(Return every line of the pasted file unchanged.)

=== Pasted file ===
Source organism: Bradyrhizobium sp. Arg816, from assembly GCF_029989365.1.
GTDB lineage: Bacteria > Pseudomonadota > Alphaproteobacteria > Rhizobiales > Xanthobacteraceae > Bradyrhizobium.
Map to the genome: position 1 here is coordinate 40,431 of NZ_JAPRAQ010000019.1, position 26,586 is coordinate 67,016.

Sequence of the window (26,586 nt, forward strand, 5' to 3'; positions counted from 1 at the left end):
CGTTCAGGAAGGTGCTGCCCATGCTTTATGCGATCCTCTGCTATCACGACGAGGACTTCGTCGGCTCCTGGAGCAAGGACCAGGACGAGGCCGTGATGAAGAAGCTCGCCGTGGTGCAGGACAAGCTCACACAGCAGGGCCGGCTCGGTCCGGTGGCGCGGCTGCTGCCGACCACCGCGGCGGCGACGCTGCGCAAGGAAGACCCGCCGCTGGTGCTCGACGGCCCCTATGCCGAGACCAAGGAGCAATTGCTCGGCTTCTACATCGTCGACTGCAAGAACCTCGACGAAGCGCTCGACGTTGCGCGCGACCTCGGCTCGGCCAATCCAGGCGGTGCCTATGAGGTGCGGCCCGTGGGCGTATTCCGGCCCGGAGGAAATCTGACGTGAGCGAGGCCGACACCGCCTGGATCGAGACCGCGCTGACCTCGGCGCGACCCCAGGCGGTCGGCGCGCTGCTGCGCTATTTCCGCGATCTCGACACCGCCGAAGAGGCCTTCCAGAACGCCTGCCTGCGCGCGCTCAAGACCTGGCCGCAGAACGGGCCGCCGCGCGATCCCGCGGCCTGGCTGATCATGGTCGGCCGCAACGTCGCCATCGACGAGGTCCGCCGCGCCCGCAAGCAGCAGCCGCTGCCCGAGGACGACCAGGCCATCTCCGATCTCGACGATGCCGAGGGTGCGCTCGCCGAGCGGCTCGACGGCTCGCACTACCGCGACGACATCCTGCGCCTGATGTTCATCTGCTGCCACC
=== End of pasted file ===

Source organism: Bradyrhizobium sp. Arg816, from assembly GCF_029989365.1.
GTDB lineage: Bacteria > Pseudomonadota > Alphaproteobacteria > Rhizobiales > Xanthobacteraceae > Bradyrhizobium.
Map to the genome: position 1 here is coordinate 40,431 of NZ_JAPRAQ010000019.1, position 26,586 is coordinate 67,016.

Sequence of the window (26,586 nt, forward strand, 5' to 3'; positions counted from 1 at the left end):
CGTTCAGGAAGGTGCTGCCCATGCTTTATGCGATCCTCTGCTATCACGACGAGGACTTCGTCGGCTCCTGGAGCAAGGACCAGGACGAGGCCGTGATGAAGAAGCTCGCCGTGGTGCAGGACAAGCTCACACAGCAGGGCCGGCTCGGTCCGGTGGCGCGGCTGCTGCCGACCACCGCGGCGGCGACGCTGCGCAAGGAAGACCCGCCGCTGGTGCTCGACGGCCCCTATGCCGAGACCAAGGAGCAATTGCTCGGCTTCTACATCGTCGACTGCAAGAACCTCGACGAAGCGCTCGACGTTGCGCGCGACCTCGGCTCGGCCAATCCAGGCGGTGCCTATGAGGTGCGGCCCGTGGGCGTATTCCGGCCCGGAGGAAATCTGACGTGAGCGAGGCCGACACCGCCTGGATCGAGACCGCGCTGACCTCGGCGCGACCCCAGGCGGTCGGCGCGCTGCTGCGCTATTTCCGCGATCTCGACACCGCCGAAGAGGCCTTCCAGAACGCCTGCCTGCGCGCGCTCAAGACCTGGCCGCAGAACGGGCCGCCGCGCGATCCCGCGGCCTGGCTGATCATGGTCGGCCGCAACGTCGCCATCGACGAGGTCCGCCGCGCCCGCAAGCAGCAGCCGCTGCCCGAGGACGACCAGGCCATCTCCGATCTCGACGATGCCGAGGGTGCGCTCGCCGAGCGGCTCGACGGCTCGCACTACCGCGACGACATCCTGCGCCTGATGTTCATCTGCTGCCACC